1. Problem – This is where most entrepreneurs fail, not only in creating a meaningful and convincing pitch, but also in creating a disruptive and customer-oriented startup. If you don’t fix a problem, then customers wouldn’t use your product or subscribe to your service and ultimately no VC will ever invest in your business. It doesn’t even need to be a big problem. For instance, in the instant messaging industry new startups have emerged to challenge Whatsapp’s dominance by reducing friction while messaging through one-tap picture sharing along with other techniques. While this might not be considered innovation by many, it undoubtedly settles text addicts’ inconvenience of sending a picture every minute using several taps. Anyway, try to come up with something more disruptive since most European investors, especially German, are rather conservative compared to their US colleagues. Whatever it is at the end – you should back yourself with some data that proves your statement. As I will mention on numerous occasions later in this post, investors love numbers, so indulge them.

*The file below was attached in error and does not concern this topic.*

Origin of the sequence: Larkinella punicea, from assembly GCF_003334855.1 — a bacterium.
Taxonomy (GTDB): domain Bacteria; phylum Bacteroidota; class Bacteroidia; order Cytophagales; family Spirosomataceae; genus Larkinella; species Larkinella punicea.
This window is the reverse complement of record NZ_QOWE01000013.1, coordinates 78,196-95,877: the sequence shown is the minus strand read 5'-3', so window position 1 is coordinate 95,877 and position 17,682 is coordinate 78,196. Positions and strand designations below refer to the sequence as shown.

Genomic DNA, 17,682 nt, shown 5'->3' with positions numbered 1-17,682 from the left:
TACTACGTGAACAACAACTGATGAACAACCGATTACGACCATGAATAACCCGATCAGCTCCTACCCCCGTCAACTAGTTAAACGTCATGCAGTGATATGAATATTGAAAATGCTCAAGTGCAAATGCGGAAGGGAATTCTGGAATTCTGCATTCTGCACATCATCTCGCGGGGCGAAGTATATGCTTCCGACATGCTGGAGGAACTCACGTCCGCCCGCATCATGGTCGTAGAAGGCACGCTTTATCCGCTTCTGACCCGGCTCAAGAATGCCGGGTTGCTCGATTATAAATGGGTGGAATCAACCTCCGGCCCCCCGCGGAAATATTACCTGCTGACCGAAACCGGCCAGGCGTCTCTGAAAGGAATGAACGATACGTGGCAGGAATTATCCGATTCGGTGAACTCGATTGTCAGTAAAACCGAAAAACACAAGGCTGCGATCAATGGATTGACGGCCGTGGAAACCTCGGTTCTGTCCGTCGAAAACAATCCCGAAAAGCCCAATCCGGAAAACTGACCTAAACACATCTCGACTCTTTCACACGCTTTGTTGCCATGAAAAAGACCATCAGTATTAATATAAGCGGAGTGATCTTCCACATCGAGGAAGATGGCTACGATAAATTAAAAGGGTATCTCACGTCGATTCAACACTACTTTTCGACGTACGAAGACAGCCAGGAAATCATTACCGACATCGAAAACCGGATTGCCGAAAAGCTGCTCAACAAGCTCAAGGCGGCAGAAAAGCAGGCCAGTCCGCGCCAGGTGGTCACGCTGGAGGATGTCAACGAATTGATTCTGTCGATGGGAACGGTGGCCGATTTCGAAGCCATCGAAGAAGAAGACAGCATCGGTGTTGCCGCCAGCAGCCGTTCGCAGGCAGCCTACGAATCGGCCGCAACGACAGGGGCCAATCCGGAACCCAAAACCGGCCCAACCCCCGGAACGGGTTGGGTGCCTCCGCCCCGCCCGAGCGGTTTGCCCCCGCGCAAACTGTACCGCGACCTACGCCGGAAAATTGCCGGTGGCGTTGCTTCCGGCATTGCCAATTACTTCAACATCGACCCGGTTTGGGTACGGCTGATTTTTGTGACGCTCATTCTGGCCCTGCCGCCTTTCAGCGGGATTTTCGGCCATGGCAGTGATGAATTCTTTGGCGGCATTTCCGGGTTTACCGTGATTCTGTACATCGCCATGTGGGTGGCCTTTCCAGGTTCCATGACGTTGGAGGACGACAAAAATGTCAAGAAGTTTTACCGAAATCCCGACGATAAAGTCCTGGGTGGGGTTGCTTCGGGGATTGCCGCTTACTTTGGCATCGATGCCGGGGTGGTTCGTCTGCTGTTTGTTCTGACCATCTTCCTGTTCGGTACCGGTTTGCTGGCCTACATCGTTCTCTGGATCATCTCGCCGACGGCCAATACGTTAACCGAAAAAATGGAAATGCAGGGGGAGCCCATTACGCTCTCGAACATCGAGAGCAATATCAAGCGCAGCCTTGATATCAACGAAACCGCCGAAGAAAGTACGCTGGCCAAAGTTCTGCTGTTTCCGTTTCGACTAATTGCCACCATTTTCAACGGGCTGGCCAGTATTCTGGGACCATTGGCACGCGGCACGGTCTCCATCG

2. Solution – Well, if there is a problem, there must be a solution. You need to show how your solution is better than what people currently use and how you are going to make their life better. This is also where you must (!) show your product and not let it to the investors’ imagination as it might leave some room for misinterpretation. To raise confidence among investors, state why now is the perfect time to implement your idea mentioning technological advancements or changes in consumer behavior.